Laparoscopic appendectomy by residents: evaluating outcomes and learning curve
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Laparoscopic appendectomy is being performed increasingly, worldwide. To the resident, it provides a valuable opportunity to master basic laparoscopic skills. Studies have shown that laparoscopic appendectomy performed by residents is safe. However, to date, there is no clear evidence for the minimum number of these operations required to achieving proficiency and safety. The aim of this study is to assess the outcome of laparoscopic appendectomies performed by surgical residents and to evaluate the effect of learning curve on patient outcome.
All patients undergoing laparoscopic appendectomies performed by six residents during the study period were reviewed. Data on patient demographics, clinical and histological diagnosis, and outcome variables including operative duration, conversion to open surgery, complications, and length of stay were analyzed. We evaluated the effect of the learning curve by dividing patients into two groups: a first group consisting of the initial 20 patients and a second group consisting of the next 20 patients operated upon independently by each resident. Variables were analyzed to determine any difference between the two groups.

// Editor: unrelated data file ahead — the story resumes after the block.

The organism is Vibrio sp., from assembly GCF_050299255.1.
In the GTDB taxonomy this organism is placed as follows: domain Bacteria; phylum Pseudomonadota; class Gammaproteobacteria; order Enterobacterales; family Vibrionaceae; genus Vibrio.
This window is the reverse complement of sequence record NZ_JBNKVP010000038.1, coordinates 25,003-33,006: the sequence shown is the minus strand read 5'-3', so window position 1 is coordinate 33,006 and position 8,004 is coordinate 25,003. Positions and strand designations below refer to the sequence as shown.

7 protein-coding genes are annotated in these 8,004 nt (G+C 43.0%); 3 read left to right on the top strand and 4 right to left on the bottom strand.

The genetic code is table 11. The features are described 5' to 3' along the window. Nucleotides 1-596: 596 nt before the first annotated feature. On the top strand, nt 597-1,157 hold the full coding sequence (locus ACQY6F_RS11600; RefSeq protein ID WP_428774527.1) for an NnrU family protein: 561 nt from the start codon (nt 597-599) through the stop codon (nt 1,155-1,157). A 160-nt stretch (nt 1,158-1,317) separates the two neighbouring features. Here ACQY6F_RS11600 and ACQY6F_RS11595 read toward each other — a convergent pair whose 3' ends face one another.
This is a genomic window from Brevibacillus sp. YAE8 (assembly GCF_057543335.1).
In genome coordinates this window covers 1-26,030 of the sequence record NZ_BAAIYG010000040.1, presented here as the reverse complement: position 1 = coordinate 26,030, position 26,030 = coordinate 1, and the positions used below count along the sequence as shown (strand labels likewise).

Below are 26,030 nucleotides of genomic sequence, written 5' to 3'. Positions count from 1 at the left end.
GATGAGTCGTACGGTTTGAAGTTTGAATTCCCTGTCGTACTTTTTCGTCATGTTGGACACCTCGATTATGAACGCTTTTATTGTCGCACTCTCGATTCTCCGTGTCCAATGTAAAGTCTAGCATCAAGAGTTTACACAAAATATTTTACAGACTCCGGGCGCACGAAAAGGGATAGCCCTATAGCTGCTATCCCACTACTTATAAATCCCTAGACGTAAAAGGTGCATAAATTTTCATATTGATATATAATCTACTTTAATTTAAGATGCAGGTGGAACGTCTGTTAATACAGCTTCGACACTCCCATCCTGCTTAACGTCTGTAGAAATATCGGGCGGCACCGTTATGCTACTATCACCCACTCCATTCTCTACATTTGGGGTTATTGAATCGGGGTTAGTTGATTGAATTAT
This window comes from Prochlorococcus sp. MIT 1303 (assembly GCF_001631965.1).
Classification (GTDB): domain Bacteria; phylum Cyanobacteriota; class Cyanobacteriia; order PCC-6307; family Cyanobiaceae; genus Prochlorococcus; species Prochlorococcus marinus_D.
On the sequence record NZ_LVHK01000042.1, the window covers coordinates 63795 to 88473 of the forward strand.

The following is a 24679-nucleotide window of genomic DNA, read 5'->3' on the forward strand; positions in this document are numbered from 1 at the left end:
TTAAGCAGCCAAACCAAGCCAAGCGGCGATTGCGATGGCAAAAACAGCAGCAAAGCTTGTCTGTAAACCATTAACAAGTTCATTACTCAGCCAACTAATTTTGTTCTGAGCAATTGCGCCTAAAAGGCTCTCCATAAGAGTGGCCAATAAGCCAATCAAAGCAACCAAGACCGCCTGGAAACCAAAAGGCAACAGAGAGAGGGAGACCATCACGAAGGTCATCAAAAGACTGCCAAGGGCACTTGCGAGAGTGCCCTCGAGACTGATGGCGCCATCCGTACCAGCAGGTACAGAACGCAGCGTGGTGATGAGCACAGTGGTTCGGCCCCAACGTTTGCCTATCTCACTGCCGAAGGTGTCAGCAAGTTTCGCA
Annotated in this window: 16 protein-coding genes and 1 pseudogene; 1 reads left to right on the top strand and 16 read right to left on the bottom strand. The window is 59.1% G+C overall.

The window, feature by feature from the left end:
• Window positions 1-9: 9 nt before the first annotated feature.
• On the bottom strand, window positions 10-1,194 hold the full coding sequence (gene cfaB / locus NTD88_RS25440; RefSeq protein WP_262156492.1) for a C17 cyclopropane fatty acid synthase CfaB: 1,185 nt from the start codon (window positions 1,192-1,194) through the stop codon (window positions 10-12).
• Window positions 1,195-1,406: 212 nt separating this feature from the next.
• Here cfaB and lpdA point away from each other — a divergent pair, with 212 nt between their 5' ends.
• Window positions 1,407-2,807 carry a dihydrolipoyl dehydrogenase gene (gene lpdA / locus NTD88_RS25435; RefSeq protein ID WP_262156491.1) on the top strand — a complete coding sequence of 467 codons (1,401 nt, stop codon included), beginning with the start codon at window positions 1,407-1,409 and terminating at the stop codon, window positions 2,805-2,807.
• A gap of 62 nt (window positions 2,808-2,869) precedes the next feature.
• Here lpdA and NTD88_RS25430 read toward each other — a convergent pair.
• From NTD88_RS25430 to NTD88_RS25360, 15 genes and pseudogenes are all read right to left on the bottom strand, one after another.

Three hundred six patients with the clinical diagnosis of acute appendicitis underwent laparoscopic appendectomy by residents. Mean operative time was 83.8 min. Of patients, 14.6% required conversion to open surgery. Mean length of hospitalization was 2.82 days. Operative duration and complication rate were significantly reduced with increasing experience of residents. The length of hospital stay and conversion rate to open surgery remained unchanged.
Operative duration and complications can be reduced with increasing experience of a resident.
KeywordsLaparoscopic appendectomy Resident Learning curve Surgical training
Drs. Yap Yan Lin, Asim Shabbir, and Jimmy So Bok Yan have no corporate, commercial or financial relationships that might pose a conflict of interest.
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